• Can't look at the Mallory article. It's not letting me in.
  • Levy et al do find cooling in one region. But local cooling does not rebut climate change.
  • Mikkelson et al: It's very hard to understand this article. It does not have an abstract or draw conclusions. It seems to be a research proposal. However, notrickzone adds a horizontal like to Mikkelson's graph to make it look stable, when that might not be the mathematical conclusion at all. 
  • Swart et al: again notrickzone mischaracterizes the article. The article says that the rate of change in the ice may be stable at times. It does not say that ice has stopped declining. Notrickzone does not understand the difference between velocity and position. The velocity of change can stabilize, but that does not mean that position is stabilized.
  • The Ronkainen seems to show that the ice extent of the entire Baltic Sea has decreased, while the thickness of the ice in one bay has been constant. They draw a distinction between extent and thickness. Again this is only one bay. It doesn't relate to the whole Baltic sea. There can always be local variations. Notrickzone is oversimplifying what is said here.
  • Stabeno et al are explaining that they had trouble taking some measurements because of a cooling in the southeast Bering Sea during 2007-2013, with some warming occurring thereafter. They do not conclude that there was not global warming. They are only looking at a small area where they were not able to take measurements.

So my interlocutor, who raised the notrickzone article as a topic, now points out that sea ice extent appears to be stable.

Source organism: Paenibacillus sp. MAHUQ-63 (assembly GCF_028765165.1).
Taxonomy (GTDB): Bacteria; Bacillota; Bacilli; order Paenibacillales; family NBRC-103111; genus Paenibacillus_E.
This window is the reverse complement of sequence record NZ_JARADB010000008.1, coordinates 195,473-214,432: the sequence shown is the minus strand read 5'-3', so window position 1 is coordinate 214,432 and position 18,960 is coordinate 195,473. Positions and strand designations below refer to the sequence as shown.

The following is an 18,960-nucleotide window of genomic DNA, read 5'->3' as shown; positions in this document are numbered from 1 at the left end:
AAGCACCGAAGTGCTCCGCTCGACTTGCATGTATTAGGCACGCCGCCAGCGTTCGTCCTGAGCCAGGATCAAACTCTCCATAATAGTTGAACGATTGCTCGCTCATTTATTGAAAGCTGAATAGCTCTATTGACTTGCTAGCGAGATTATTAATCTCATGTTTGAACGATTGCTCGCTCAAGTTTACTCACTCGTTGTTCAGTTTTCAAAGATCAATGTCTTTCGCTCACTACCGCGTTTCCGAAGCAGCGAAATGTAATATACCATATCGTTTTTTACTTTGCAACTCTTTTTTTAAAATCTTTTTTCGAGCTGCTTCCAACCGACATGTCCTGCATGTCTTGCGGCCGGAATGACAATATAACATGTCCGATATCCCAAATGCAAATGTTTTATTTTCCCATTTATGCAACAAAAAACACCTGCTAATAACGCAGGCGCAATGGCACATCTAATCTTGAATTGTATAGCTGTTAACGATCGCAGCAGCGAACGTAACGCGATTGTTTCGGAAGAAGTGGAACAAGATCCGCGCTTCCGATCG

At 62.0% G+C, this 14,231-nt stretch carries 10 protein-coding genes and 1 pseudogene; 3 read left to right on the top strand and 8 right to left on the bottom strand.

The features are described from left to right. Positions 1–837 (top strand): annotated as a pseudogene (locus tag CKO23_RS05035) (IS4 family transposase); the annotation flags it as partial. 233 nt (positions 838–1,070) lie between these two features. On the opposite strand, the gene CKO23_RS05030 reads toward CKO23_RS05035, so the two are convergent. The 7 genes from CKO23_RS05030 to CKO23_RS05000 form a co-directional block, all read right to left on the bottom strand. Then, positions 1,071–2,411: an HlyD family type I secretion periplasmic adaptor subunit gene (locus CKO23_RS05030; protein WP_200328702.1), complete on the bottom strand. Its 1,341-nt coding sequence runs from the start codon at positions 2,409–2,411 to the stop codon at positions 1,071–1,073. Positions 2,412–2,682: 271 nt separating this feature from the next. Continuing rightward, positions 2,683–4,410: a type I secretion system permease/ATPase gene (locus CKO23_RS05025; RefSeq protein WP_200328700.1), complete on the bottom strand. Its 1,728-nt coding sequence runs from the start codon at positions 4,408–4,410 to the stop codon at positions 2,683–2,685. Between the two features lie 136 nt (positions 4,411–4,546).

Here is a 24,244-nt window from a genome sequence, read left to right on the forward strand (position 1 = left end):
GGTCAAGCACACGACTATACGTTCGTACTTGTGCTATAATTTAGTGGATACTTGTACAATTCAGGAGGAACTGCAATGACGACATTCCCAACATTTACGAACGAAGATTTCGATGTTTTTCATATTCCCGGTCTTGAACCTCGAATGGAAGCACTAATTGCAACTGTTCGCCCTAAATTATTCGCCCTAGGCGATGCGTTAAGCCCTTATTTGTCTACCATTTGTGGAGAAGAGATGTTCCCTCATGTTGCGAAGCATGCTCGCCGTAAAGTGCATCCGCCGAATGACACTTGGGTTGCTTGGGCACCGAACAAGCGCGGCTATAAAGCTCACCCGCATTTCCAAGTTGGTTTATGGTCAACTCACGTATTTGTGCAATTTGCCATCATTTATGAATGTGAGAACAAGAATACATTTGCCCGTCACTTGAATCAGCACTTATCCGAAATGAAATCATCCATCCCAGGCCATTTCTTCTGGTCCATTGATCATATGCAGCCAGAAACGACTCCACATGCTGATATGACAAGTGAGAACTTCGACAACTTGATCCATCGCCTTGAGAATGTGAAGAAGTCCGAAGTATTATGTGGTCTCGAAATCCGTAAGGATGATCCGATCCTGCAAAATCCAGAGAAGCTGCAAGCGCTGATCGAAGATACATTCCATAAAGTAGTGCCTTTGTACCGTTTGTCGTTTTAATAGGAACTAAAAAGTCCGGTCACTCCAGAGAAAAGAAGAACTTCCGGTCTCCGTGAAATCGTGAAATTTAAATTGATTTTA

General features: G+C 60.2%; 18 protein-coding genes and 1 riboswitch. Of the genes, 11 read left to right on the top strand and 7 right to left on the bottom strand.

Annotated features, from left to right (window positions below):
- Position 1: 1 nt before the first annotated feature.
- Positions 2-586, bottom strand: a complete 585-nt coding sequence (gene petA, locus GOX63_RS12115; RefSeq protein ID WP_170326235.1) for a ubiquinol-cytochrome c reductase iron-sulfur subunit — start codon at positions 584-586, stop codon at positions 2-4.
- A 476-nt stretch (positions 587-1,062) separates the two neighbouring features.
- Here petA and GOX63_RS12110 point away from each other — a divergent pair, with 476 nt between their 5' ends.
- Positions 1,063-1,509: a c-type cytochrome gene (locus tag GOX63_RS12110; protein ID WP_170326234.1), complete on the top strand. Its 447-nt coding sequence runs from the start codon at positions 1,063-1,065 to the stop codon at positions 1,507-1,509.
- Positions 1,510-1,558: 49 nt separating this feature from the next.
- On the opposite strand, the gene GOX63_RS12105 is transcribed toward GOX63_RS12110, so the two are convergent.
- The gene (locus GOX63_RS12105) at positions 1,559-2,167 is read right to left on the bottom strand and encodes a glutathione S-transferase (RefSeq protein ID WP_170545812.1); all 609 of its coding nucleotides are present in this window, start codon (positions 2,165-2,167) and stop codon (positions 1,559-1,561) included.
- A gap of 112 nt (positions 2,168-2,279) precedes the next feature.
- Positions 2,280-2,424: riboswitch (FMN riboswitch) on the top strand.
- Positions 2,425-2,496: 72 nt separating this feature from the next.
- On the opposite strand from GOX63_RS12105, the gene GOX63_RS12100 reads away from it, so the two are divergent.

Resulting in my wasting more time in the middle of the night reading articles on global warming.  Uggh.  Why do I get into this?  Here's my response.

First a handy page where you can find out about sea ice extent measurements:

This page allows you to specify times and locations of sea ice

It appears that Arctic sea ice is decreasing, while Antarctic sea ice is increasing. However, unlike the Arctic, the Antarctic also has land ice. 

Land ice is decreasing, tho apparently there is some controversy as to how to measure this.

 Still the consensus seems to be that total Antarctic ice mass (sea + land) is down. You should realize that the amount of ice in polar areas is not the only factor in sea level rise. Water expands when heated. Sea level rise can occur from heating of water alone. In fact, most predictions of sea level rising come from expansion of the water due to heating, not to melting of polar ice.

There does not appear to be any controversy regarding ocean temperatures rising.


My interlocutor also alleges that slowing of movement of glaciers means cooling -- and therefore notrickzone would be vindicated.

My response was:

With respect to speed of glaciers, this issue only affected some of the flaws in the articles cited by notrickzone — not all of the many points I addressed above. 

I just found an article about glacial movement 

As you will see, there are several factors in glacial movement. Warmer glaciers move faster, but so also do glaciers that are very heavy with new snow. Slowing of a glacier does not necessarily mean cooling. It could also mean less pressure from reduced ice pack.